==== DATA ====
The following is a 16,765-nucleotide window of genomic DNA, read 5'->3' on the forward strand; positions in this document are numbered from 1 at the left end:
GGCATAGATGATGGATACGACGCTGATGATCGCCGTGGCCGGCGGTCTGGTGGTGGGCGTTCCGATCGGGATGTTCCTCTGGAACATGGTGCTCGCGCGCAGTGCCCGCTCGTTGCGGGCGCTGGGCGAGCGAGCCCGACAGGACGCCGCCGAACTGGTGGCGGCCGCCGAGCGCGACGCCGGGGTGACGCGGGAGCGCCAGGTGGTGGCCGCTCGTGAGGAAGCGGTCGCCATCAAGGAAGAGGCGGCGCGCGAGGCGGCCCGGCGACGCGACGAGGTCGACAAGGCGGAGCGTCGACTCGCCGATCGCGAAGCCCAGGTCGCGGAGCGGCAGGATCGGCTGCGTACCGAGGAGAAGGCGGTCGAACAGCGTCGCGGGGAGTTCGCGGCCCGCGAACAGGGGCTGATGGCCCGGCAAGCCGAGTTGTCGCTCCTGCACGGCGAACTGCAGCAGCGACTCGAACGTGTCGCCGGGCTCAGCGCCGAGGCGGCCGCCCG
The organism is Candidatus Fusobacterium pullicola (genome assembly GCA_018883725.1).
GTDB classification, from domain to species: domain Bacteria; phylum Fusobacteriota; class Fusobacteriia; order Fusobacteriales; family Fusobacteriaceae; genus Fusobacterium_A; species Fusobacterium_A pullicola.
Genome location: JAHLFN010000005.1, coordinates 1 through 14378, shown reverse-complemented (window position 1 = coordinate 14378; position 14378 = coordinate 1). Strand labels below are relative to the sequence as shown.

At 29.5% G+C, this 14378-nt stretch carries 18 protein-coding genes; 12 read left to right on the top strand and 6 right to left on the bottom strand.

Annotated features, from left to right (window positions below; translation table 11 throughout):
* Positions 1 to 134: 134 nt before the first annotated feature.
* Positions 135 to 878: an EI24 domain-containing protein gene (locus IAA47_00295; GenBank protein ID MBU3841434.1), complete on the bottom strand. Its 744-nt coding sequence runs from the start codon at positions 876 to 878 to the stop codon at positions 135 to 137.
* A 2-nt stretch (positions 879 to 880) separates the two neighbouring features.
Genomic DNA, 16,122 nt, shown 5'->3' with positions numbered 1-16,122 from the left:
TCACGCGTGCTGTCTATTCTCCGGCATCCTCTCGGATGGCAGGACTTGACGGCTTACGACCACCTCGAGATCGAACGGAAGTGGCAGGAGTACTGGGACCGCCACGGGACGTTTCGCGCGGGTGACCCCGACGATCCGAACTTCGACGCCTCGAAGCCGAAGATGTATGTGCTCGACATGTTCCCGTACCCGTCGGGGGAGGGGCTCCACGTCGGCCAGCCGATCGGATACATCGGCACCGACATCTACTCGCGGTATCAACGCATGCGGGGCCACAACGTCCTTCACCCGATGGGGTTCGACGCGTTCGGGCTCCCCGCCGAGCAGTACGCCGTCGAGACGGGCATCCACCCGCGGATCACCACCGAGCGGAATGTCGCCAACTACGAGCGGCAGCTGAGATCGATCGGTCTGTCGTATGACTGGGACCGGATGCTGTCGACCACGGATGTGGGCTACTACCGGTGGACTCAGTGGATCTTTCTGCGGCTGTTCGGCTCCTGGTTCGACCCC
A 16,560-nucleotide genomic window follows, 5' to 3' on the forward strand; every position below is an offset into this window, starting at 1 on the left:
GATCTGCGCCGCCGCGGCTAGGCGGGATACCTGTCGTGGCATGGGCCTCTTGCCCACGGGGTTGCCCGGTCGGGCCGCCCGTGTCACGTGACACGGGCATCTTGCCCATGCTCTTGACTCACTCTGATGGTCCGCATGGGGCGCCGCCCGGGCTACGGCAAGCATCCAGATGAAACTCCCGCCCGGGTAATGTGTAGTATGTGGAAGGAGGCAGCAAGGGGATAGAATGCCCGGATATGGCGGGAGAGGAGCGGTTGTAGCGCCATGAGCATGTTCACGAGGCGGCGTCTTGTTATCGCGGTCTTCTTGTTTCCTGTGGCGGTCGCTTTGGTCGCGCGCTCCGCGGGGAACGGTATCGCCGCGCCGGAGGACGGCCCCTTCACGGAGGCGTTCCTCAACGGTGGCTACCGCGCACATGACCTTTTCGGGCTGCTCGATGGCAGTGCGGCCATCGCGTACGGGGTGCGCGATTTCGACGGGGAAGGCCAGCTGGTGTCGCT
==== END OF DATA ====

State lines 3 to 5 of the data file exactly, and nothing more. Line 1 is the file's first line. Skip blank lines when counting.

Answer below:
The organism is Candidatus Fusobacterium pullicola (genome assembly GCA_018883725.1).
GTDB classification, from domain to species: domain Bacteria; phylum Fusobacteriota; class Fusobacteriia; order Fusobacteriales; family Fusobacteriaceae; genus Fusobacterium_A; species Fusobacterium_A pullicola.
Genome location: JAHLFN010000005.1, coordinates 1 through 14378, shown reverse-complemented (window position 1 = coordinate 14378; position 14378 = coordinate 1). Strand labels below are relative to the sequence as shown.